China and GCC to discuss free trade | News | Al Jazeera

China and GCC to discuss free trade

China and the six-nation Gulf Cooperation Council (GCC) will begin a first round of negotiations over setting up a free trade agreement (FTA) next month.

    China-GCC trade is estimated to exceed $20 billion in 2004

    "The first round of the FTA talks will start in January, most probably in Riyadh, Saudi Arabia," Faisal Al-Ghais, chairman of the GCC ambassadors in Beijing was quoted as saying by China Daily.

    The GCC groups Bahrain, Kuwait, Oman, Qatar, Saudi Arabia and the United Arab Emirates.

    The FTA deal is expected to include tariff reductions, simplification of the flow of goods and facilitation of mutual investments between China and the Gulf nations, the newspaper said.

    The report did not put a value on the FTA, but says bilateral trade between China and GCC nations is estimated to exceed $20 billion in 2004, compared with $16.9 billion in 2003.

    China is the GCC's third largest trading partner after the United States and Japan.

    "The two sides will pursue a gradual and practical approach following the China-ASEAN FTA model," Al-Ghais said.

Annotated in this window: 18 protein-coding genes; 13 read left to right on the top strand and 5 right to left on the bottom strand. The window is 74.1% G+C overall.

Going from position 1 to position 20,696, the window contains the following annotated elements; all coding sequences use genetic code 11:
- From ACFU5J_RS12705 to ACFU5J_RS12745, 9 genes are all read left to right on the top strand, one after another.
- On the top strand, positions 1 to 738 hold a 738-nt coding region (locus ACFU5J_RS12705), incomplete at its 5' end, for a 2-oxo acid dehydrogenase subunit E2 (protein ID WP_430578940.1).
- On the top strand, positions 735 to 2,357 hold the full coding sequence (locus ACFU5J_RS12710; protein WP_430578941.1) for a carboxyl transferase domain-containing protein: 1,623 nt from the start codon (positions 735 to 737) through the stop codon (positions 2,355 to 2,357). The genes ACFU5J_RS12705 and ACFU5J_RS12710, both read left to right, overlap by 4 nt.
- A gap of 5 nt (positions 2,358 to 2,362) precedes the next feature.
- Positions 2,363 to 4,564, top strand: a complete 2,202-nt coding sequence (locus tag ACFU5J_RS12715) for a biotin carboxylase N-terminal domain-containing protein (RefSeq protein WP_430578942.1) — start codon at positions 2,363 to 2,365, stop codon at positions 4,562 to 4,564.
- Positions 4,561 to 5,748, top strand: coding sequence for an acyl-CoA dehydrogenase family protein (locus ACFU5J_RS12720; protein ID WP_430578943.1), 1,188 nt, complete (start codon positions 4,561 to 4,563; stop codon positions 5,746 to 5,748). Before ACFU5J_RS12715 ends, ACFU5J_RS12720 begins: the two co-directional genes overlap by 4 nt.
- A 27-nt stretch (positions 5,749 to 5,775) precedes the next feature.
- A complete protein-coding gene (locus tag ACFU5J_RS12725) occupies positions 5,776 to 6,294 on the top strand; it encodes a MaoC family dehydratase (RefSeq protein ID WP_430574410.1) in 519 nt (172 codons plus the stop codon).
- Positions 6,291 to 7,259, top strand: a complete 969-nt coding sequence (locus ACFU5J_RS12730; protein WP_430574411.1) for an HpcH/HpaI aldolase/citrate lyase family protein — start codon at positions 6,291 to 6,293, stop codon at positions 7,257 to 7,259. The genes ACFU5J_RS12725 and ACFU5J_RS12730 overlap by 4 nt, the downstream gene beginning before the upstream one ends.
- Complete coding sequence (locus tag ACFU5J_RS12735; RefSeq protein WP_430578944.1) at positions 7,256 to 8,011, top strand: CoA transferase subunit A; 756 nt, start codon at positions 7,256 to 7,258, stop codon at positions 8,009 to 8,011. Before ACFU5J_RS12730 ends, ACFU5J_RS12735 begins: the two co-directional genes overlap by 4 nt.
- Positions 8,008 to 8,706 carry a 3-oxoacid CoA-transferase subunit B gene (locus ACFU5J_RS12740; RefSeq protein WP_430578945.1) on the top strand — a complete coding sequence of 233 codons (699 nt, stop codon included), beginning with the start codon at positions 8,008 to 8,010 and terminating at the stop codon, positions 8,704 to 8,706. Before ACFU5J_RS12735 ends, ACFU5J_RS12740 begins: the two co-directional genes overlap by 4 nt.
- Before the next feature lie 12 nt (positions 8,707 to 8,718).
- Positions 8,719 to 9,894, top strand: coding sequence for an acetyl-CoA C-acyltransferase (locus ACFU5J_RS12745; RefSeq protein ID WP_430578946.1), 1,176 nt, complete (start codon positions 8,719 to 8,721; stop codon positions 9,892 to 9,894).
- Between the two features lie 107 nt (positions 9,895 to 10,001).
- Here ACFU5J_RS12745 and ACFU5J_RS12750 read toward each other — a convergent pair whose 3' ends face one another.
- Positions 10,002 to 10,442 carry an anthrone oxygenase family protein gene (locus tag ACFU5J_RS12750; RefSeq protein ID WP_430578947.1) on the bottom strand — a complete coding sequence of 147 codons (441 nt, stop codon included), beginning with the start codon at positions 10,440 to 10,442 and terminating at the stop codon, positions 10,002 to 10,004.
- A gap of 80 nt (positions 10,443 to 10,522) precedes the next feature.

Investment

    China is the GCC's third largest
    trading partner after US and Japan

    The negotiations will start with goods, before moving onto "more complex" issues such as mechanisms of dispute settlement, investment and services.

    If established, it would be China's second FTA with a regional group after signing a framework FTA accord with the Association of Southeast Asian Nations (ASEAN).

    China this week begun a first round of negotiations over a proposed FTA with New Zealand. It is also in talks with several other potential FTA partners, including Australia, Chile and South Africa.

    An FTA between China and the GCC, which holds 45% of the world's oil reserves and accounts for 20% of oil production, would help shore up China's energy supplies.

    China is increasingly importing oil due to strong domestic demand, stemming from a fast growing economy.

    SOURCE: AFP


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